I will admit it, one of my most frustrating traits is that I can be a bit of a perfectionist. I will often spend as long tweaking and editing an email or document as it took to write everything to that point.
This can be important at times. Like when writing a peer reviewed paper for the consumption of a university faculty or writing the details of a legal contract. Most of the time though, it just doesn’t matter! I know that no one but me is likely to spend as long to read something as I have taken to write it. That is what makes it so frustrating!
The reality is that all the time taken in unnecessarily perfecting anything is both time that could have been spent better on something else, and time that people are not using or consuming that thing.
This post is deliberately an example of a better way. This was written in about 15 minutes, reviewed and edited once and then distributed. The key points are there and it achieves its main purpose. If I find in the future that it doesn’t hit the mark (which is unlikely), I will change it. Until then though it will be available for people to read and benefit from.
This same approach can be taken into most situations. If you are writing something it can be tempting to cover all the potential options and answer all possible questions. This can result in making something that is too difficult to consume. Instead it is better to cover the key points well and follow up if required.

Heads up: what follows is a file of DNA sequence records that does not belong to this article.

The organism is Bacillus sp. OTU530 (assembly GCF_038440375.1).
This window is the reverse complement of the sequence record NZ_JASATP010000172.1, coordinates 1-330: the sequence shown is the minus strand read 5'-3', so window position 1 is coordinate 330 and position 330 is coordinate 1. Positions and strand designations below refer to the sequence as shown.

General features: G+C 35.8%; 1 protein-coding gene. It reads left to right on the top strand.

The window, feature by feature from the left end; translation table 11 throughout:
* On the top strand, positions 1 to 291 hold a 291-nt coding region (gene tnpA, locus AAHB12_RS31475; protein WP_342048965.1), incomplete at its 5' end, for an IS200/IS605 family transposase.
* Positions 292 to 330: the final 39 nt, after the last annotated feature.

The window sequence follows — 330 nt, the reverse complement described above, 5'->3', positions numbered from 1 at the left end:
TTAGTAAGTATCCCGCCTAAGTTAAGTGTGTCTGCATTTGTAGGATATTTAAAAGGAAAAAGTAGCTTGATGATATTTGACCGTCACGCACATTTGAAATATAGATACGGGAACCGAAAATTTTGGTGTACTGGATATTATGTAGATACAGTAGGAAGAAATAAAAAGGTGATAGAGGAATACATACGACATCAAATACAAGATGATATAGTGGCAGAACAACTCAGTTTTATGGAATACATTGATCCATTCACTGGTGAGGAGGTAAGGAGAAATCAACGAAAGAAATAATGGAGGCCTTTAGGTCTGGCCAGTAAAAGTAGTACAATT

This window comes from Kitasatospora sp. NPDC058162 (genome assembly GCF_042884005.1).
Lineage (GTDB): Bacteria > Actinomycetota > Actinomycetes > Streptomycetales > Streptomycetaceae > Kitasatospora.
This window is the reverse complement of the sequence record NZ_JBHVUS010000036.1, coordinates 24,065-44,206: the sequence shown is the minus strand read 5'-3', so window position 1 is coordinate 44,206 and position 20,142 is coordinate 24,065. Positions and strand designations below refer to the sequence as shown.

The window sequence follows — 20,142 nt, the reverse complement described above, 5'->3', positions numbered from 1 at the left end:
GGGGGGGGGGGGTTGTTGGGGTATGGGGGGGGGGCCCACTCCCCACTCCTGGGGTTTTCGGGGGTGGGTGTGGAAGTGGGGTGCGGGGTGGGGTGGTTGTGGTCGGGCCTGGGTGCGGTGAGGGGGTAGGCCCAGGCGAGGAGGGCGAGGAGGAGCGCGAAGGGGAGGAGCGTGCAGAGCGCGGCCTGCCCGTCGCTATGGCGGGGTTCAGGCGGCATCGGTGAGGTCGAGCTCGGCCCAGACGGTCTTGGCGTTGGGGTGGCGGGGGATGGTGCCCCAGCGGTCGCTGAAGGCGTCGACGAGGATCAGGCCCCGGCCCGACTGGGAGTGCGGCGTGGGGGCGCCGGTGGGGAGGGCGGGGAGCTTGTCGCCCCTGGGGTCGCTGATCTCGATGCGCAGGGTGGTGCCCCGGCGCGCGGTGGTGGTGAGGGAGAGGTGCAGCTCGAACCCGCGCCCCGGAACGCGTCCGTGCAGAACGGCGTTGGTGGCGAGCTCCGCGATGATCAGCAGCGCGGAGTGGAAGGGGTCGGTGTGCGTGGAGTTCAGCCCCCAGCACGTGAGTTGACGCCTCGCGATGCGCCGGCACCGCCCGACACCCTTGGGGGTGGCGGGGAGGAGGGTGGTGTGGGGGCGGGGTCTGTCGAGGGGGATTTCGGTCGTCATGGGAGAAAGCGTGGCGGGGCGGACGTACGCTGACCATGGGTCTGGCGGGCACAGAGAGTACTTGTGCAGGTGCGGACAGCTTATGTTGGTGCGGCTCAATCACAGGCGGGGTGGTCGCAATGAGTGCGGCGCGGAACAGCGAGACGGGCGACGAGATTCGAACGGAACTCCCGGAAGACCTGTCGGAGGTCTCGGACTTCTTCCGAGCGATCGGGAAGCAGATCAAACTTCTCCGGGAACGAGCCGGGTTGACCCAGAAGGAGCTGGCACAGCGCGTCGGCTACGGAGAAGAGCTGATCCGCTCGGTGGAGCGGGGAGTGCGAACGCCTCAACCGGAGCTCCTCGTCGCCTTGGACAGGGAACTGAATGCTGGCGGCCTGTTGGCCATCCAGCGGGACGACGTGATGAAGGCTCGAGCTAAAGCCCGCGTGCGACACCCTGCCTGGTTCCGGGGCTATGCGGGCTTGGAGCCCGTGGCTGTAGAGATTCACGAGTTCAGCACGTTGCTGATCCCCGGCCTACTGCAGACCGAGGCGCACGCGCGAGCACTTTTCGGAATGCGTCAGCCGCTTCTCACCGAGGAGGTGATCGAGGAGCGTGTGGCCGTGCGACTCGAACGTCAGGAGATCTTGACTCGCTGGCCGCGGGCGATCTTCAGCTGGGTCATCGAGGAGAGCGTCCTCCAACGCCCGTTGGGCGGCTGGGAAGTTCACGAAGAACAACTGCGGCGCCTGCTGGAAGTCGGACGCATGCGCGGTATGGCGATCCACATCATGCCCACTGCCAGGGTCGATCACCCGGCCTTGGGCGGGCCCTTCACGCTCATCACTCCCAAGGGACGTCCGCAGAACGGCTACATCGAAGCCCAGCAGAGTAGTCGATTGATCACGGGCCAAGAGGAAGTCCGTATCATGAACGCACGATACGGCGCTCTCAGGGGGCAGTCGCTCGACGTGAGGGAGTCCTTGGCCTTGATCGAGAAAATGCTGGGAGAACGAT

If you are creating and releasing a product, address the identified need well and then distribute. There will be time for iteration and revision later.
In addition to resulting in a product that is in the hands of the people that need it earlier, it allows the opportunity for future changes based on real feedback. We often fall into the trap of thinking that we can help without first identifying the real need. What better way than solving the initial need and then asking the ‘consumer’ what else they may need.
It is very rare that we make a decision or take an action that we can’t amend later. In most cases it also just doesn’t matter.
It is also rare that the thing that is produced the first time is completely perfect. The point is that it doesn’t need to be. If it is ‘good enough’ to serve the intended purpose then it is exactly as required. The first version of a document, product, decision etc. is normally ‘good enough’ and is this makes it perfect for the intended purpose.